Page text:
Sat. Jul 13th, 2024

Video caption, What the Supreme Court immunity ruling means for Trump… in 60 seconds

Joe Biden has described as a “dangerous precedent” a Supreme Court ruling giving former President Donald Trump partial immunity from criminal prosecution.

The current US president said the judgement undermined the “rule of law” and was “a terrible disservice” to Americans.

Earlier, Trump hailed the court’s decision as a “big win” for democracy.

The justices found on Monday that a president had immunity for “official acts” but was not immune for “unofficial acts”, and referred the matter back to a trial judge.

The judgement will further delay the criminal case against Trump for allegedly trying to subvert the 2020 election result that gave victory to Mr Biden.

The trial judge must now determine which actions were carried out in Trump’s capacity as president, which could take months. Any trial is unlikely to start before November’s presidential election.

In a televised statement late on Monday, President Biden said: “This nation was founded on the principle that there are no kings in America. Each of us is equal before the law. No one, no one is above the law. Not even the president of the United States.

“Today’s [court] decision almost certainly means that there are virtually no limits on what a president may do.

“The man who sent that mob to the US Capitol is facing potential criminal conviction for what happened that day. The American people deserve to have an answer in the courts before the upcoming election.

Mr Biden was referring to Trump being on trial for his alleged role in spurring the riot.

“Now, because of today’s [court] decision, that is highly, highly unlikely,” Mr Biden said.

Following the Supreme Court’s decision, the trial judge must now determine which actions were carried out in Trump’s capacity as president, which could take months. Any trial is unlikely to start before the 5 November election.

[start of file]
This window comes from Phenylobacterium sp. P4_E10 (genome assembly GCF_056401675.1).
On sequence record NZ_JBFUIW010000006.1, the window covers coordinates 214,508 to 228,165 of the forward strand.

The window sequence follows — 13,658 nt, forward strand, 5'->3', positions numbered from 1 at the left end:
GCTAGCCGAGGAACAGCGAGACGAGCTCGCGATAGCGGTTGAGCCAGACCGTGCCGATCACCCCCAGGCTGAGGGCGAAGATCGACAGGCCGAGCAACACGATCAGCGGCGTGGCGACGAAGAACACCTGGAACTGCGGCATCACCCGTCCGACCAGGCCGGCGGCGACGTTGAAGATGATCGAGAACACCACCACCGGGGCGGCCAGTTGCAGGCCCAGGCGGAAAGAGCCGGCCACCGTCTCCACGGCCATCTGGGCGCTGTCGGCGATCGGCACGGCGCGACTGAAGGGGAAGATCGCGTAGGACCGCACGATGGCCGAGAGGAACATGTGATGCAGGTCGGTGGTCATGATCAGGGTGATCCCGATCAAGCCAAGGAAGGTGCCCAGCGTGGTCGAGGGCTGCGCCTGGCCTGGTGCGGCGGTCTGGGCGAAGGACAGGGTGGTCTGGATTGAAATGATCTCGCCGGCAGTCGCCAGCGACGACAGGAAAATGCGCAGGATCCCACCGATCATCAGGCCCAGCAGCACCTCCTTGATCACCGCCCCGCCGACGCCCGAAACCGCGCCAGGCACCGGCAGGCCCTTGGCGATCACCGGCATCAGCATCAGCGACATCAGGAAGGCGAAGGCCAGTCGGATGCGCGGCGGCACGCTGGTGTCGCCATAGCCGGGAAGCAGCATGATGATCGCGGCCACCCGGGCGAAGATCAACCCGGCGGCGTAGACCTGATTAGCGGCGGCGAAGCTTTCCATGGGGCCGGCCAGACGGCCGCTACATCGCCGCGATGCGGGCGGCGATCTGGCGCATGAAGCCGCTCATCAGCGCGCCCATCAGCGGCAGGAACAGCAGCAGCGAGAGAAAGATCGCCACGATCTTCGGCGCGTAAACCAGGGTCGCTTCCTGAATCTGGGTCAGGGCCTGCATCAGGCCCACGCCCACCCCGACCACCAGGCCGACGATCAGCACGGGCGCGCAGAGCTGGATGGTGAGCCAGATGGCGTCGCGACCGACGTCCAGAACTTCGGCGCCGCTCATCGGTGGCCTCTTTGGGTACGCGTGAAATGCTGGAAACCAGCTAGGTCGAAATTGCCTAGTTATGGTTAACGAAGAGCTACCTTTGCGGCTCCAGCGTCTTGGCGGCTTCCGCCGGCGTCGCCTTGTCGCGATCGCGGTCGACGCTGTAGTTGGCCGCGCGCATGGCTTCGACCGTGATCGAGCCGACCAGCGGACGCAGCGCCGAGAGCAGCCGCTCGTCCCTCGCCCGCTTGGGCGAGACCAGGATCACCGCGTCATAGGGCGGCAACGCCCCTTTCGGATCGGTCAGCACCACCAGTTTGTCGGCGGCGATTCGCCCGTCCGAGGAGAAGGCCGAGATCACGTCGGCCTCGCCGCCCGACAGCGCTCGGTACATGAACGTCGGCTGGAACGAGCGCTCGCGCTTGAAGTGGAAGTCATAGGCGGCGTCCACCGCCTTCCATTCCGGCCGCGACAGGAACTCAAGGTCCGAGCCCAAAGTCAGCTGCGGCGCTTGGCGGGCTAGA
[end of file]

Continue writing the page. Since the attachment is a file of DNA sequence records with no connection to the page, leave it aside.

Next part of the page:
This is a huge boost for Donald Trump – a “big win” as he put it on his social media platform Truth Social.

The Supreme Court ruled that all former presidents have partial immunity from criminal prosecution – total immunity applies to acts carried out as part of the president’s official duties, but “unofficial acts,” in a private capacity, are not covered.

A lower court judge will now have to decide which aspects of the president’s behaviour are relevant to the criminal prosecution where he is accused of trying to overthrow the result of the 2020 election.

Through his tweets and remarks on 6 January 2021, Trump is alleged to have incited the riot at the US Capitol. But the court ruled that his speech and social media activity that day had been all official acts.

The three liberal justices on the Supreme Court strongly dissented from the decision. Justice Sonia Sotomayor said: “The President is now a king above the law.”

A spokesman at the White House offered President Biden’s view that “nobody is above the law”.

Democratic Congresswomen Judy Chu said the fallout from the court’s decision would be far-reaching.

“It’s a victory for Donald Trump, and it’s a true blow for democracy in America. The implications of this decision are overwhelming. If a president says in any official capacity that they want to do something that we would consider to be improper and criminal, he could be immune from the actions that he takes,” she said.

The court’s six-three ruling – a landmark decision split along party lines – does not dismiss the charges against the former president but it will significantly delay any trial – if it is ever to go ahead – until well after the November election.

The ruling will also apply to the other outstanding criminal prosecutions facing Donald Trump, relating to the top secret documents found at his home in Florida, and the case in Georgia where he is accused of conspiring to overturn his narrow election defeat in the state.

Trump’s legal team have sent the judge in the case a letter related to this effort and cited the Supreme Court’s opinion, CBS reported, citing a source familiar with the matter. The letter in the case has not yet been made public.

The New York Times first reported these details.

The case is one of four Trump is facing and might be the hardest to overturn given the charges he was convicted of occurred when he was a candidate, not a president.

Image caption, Donald Trump speaking last month

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